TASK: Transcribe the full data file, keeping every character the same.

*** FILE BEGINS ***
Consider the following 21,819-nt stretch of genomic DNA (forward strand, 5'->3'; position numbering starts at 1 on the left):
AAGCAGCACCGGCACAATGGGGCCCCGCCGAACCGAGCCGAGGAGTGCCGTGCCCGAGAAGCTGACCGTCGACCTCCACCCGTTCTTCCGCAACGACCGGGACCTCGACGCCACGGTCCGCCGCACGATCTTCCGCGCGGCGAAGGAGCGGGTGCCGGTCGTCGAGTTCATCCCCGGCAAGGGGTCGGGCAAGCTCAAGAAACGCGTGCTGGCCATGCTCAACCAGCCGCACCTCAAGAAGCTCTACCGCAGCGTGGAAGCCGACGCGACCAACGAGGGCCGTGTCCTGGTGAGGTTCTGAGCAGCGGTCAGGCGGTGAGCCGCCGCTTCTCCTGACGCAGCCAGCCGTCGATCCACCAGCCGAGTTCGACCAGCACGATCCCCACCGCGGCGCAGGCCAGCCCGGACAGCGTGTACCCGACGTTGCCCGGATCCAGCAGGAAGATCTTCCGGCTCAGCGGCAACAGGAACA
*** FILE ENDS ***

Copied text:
Consider the following 21,819-nt stretch of genomic DNA (forward strand, 5'->3'; position numbering starts at 1 on the left):
AAGCAGCACCGGCACAATGGGGCCCCGCCGAACCGAGCCGAGGAGTGCCGTGCCCGAGAAGCTGACCGTCGACCTCCACCCGTTCTTCCGCAACGACCGGGACCTCGACGCCACGGTCCGCCGCACGATCTTCCGCGCGGCGAAGGAGCGGGTGCCGGTCGTCGAGTTCATCCCCGGCAAGGGGTCGGGCAAGCTCAAGAAACGCGTGCTGGCCATGCTCAACCAGCCGCACCTCAAGAAGCTCTACCGCAGCGTGGAAGCCGACGCGACCAACGAGGGCCGTGTCCTGGTGAGGTTCTGAGCAGCGGTCAGGCGGTGAGCCGCCGCTTCTCCTGACGCAGCCAGCCGTCGATCCACCAGCCGAGTTCGACCAGCACGATCCCCACCGCGGCGCAGGCCAGCCCGGACAGCGTGTACCCGACGTTGCCCGGATCCAGCAGGAAGATCTTCCGGCTCAGCGGCAACAGGAACA